In BriefA new report from Goldman Sachs shows China now has most of the resources, drive, and government support it needs to create an AI and machine learning powered intelligent economy, and become an AI world power.
China’s AI Revolution
A new report from Goldman Sachs indicates that China now has the resources, ambitious plans, and high-level government support to potentially create an artificial intelligence (AI) and machine learning powered intelligent economy over the next few years. “China’s Rise in Artificial Intelligence,” explains that the country is using AI to drive economic progress, and is therefore emerging as a major global contender in the field. Part of the reason for this is because both private industry and the government have identified machine learning and AI as the next major sources of innovation.
“We believe AI technology will become a priority on the government’s agenda, and we expect further national/regional policy and funding support on AI to follow,” the report said.
Although the United States is typically considered to be at the forefront of the AI field, other countries, including China, are making enormous strides. Internet leaders such as Alibaba, Baidu, and Tencent, are contributing to the nation’s rise, as are the new State Council guidelines from back in July. These guidelines set forth an ambitious national goal: by 2030, China intends to become a global center for AI innovation, at which time its AI industries will reach a total output value of 1 trillion yuan ($147.80 billion). The guidelines also indicate that the government will both invest in AI projects and encourage private investment, as well as encourage additional AI training and the creation of open-source computing platforms.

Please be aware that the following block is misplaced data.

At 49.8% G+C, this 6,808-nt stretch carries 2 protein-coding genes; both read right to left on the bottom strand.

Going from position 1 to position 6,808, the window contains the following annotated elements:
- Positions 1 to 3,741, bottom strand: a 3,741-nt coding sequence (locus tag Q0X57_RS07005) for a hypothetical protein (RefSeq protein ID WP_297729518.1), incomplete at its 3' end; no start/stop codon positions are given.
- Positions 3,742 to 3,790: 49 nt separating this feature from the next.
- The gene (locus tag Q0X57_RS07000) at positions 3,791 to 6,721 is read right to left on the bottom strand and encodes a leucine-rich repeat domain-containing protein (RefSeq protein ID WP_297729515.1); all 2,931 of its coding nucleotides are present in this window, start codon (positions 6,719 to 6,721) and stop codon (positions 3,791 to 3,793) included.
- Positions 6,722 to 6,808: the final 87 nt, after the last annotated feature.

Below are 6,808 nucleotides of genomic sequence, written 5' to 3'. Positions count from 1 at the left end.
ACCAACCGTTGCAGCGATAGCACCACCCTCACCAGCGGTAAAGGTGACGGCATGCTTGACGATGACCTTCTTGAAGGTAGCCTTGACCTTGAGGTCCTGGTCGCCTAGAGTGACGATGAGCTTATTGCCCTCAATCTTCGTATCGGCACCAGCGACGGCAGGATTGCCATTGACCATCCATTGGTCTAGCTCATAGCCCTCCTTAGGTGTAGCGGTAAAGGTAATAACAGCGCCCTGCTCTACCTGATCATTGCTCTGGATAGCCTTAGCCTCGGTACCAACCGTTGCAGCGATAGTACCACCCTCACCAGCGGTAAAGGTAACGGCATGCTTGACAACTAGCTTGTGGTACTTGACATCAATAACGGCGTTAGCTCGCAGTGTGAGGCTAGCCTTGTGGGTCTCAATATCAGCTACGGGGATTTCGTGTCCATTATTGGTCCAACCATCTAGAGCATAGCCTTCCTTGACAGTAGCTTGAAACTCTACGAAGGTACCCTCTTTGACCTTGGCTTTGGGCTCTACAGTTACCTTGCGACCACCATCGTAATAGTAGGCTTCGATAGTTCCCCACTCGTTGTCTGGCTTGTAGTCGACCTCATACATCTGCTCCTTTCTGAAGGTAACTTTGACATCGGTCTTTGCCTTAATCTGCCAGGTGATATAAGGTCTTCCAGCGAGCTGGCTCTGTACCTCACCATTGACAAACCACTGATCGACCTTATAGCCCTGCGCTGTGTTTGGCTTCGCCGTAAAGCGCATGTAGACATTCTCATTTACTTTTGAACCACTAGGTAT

Four Key Areas
According to Goldman Sachs, development must take place within four key areas to generate value in AI: computing power, data, infrastructure, and talent. Goldman concluded in its report that China lacks only the computing power to fully embrace AI.
China’s vast, mostly online population — and huge internet companies with ecosystems that comprehensively penetrate the daily lives of internet users — affords it a data-generating advantage. “China understandably generates (about) 13 percent of the digital information globally. By 2020, we expect this to grow to around 20 percent to 25 percent as China’s economy emerges as the world’s largest,” Goldman said in its report, predicting China would generate about 9 to 10 zettabytes of data by 2020.
In terms of infrastructure, Chinese companies involved in AI research, such as Baidu, are following the global trend of adopting open-sourced platforms to attract talent and resources. Talent is a problem everywhere, mostly because AI is still a relatively new technology. Goldman indicates that both Chinese and U.S. companies are opening research facilities around the world to fight this limitation.
China’s main limitation right now is computing power, which depends on processing units. The Goldman report indicates that China is making some progress in this area, despite a track record of heavy dependence on foreign suppliers for processing chips. The bank predicts that this dependency will decrease over time as China comes into its own as a world power in AI.